Why do stink bugs love Texas? Here’s how to get rid of them if they’re around your house

During a Texas summer, critters that bite or sting begin to come out. But what about the stink bugs?

Stink Bugs are small insects with a gland in their abdomen that releases a foul odor. They are mostly present during the warmer months. They reappear and mate during the spring which is when the critters are usually spotted. Depending on the species, they are both carnivorous and herbivorous.

While they are especially a concern for farmers, they are also a nuisance to those living in the suburbs. You won’t see them much during the winter. But when they creep back out for summer, they are looking for places that are bright and warm, with vegetation, and shelter for them and their ilk.

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Texas has one species of bug that is a real stinker: the Brown Marmorated stink bug or better nicknamed as the Texas invader. This species has a brown body with black and white spotted hind legs. This species fetched a ride over from China in the 90s, and took its first American tour in Allentown, Pennsylvania.

Other than the Brown Marmorated stink bug, there are a few other species that pop up in Texas: the Green Southern stink bug, the Conchuela stink bug and the Green stink bug. What draws them in is bright lights, warm climates, agriculture, moisture filled shelters, and if there are others of their kind to join.

Pheromones lure stink bugs into a trap you can easily empty and reuse.
Pheromones lure stink bugs into a trap you can easily empty and reuse.

Most people worry about bugs inside the house. For stink bugs, the critters are more of an issue outdoors. Texas’s warm climate is the perfect environment for them to wreak havoc. They love the Texas crops: cotton, sorghum and corn, these are three of Texas’ top seven crops for highest production.

South and East Texas see the Green Southern stink bug and the Brown Marmorated stink bug. They are quick fliers, buzzing around farms. In the West and Winter Garden region of Texas, the The Conchuela stink bug thrives on sorghum and corn which makes them frequent fliers to West Texas and the state’s Winter Garden region — Dimmit, Frio, La Salle, and Zavala counties, but also includes parts of Atascosa, Maverick, and McMullen counties. The insects can be detrimental to crops, especially cotton.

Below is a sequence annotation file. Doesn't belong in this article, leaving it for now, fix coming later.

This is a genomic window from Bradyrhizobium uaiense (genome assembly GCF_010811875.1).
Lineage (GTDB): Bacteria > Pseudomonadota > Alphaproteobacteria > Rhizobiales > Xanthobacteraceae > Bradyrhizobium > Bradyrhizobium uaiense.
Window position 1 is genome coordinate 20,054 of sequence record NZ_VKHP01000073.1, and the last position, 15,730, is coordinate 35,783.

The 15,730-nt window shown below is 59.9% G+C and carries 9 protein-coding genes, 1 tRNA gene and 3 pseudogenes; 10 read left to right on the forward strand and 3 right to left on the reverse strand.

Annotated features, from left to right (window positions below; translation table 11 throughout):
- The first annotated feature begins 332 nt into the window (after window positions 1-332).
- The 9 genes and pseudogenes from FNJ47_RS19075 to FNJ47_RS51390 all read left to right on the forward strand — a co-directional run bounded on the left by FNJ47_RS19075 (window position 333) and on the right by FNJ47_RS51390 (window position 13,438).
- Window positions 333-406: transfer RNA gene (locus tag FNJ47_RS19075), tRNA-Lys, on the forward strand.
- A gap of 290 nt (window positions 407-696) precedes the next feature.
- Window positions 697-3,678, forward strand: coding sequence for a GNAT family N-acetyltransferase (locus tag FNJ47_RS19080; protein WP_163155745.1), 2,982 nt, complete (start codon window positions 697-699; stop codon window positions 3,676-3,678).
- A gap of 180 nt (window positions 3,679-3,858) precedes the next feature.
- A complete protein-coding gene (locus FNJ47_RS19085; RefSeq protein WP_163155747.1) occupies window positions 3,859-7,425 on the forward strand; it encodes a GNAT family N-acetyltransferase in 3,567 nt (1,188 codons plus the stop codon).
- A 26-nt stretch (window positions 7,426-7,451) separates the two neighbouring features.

The way the bugs stay alive is by sucking the life out of plants. This can be devastating to any farmer or home gardener. Here are a few tips and tricks to keeping the little stinkers away from your crops and homes.

  • Catch and release: If you want to avoid squishing the insect and releasing the notorious odor, you can simply catch the critter and re-release it into the wild.

  • Vacuum: Vacuums do not kill the critter, and avoids the foul odor.

  • Garlic spray: Crush some garlic and let it sit in a spray bottle with water for a few days. If you spray the stink bug, it will die instantly. The odor also keeps them away for up to 30 days.

  • Soapy water: Leave out a dish with soapy water. The bugs will be attracted to the scent and drown. This can be outdoors or indoors. If indoors, add a lamp to really attract them.

  • Barricade: For gardeners, cover your plants with net or row covers to keep the pests out.

  • Predators: If you want another critter to do the work for you, assassin bugs are territorial and will attack other insects in their way. They do not feast on plants but rather other bugs. You can buy eggs of the assassin bugs to grow.

  • Seal any windows, doors, or cracks: Sealing up your house against critters is an option. This goes for more than just stink bugs.